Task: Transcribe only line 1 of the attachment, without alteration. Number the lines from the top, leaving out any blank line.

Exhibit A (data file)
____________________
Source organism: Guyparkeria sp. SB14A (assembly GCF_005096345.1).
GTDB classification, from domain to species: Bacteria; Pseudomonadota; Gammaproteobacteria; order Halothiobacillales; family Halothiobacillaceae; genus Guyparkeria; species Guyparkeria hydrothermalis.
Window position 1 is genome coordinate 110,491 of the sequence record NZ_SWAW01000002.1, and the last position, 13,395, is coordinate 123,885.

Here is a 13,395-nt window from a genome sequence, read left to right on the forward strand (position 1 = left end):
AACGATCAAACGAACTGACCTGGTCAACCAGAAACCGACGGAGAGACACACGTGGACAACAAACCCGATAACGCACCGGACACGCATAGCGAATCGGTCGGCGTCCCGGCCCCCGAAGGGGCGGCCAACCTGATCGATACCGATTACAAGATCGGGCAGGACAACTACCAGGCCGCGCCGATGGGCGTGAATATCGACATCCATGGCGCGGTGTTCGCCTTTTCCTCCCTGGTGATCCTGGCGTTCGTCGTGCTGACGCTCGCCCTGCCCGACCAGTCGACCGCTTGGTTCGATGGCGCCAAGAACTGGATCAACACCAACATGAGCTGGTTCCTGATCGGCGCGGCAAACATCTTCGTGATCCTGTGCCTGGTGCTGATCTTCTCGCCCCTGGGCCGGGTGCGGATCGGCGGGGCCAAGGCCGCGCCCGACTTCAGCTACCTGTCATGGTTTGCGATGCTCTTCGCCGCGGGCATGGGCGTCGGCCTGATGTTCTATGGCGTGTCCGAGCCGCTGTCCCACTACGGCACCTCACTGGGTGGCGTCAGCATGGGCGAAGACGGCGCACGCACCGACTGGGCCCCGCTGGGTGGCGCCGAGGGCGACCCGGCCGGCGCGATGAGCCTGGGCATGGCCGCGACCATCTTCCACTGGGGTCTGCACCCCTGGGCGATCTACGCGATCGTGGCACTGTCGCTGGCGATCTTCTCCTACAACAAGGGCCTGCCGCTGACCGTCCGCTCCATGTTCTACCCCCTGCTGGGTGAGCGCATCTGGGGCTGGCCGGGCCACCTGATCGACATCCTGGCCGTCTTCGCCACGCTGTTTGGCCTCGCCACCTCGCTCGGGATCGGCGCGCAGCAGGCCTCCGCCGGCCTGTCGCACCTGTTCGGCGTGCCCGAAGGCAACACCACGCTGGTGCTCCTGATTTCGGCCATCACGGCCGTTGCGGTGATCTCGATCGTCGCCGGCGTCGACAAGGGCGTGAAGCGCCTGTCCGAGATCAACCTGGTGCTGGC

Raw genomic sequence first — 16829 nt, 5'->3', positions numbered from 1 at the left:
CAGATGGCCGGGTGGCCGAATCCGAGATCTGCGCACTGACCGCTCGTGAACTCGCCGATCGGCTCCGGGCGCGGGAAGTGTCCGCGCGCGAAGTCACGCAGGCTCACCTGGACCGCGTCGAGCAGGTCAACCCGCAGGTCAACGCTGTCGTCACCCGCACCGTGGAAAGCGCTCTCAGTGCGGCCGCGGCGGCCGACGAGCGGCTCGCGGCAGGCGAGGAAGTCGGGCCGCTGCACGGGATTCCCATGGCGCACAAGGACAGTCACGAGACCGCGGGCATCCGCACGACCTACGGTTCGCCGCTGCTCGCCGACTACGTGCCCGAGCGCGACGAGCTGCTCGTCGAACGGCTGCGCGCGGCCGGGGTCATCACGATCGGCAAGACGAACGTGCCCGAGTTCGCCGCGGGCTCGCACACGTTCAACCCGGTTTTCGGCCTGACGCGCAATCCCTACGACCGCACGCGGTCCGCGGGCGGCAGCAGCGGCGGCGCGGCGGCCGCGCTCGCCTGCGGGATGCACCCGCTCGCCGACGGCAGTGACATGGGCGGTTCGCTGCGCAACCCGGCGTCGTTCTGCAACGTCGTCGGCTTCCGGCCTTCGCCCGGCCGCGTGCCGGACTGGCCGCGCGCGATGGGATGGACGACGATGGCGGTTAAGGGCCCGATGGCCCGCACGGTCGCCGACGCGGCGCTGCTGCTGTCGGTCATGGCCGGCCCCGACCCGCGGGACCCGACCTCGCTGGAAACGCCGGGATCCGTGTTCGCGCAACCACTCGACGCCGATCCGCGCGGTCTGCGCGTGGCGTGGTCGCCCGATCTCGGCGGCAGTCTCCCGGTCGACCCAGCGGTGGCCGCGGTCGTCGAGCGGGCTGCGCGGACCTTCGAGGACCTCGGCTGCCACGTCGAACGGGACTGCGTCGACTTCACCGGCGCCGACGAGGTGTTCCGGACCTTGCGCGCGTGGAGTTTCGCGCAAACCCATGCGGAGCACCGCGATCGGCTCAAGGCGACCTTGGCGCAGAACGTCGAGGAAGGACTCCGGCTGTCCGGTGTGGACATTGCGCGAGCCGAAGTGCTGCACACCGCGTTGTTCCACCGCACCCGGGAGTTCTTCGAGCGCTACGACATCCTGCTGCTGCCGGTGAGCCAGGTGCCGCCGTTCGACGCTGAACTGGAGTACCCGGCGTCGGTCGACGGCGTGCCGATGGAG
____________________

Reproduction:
Source organism: Guyparkeria sp. SB14A (assembly GCF_005096345.1).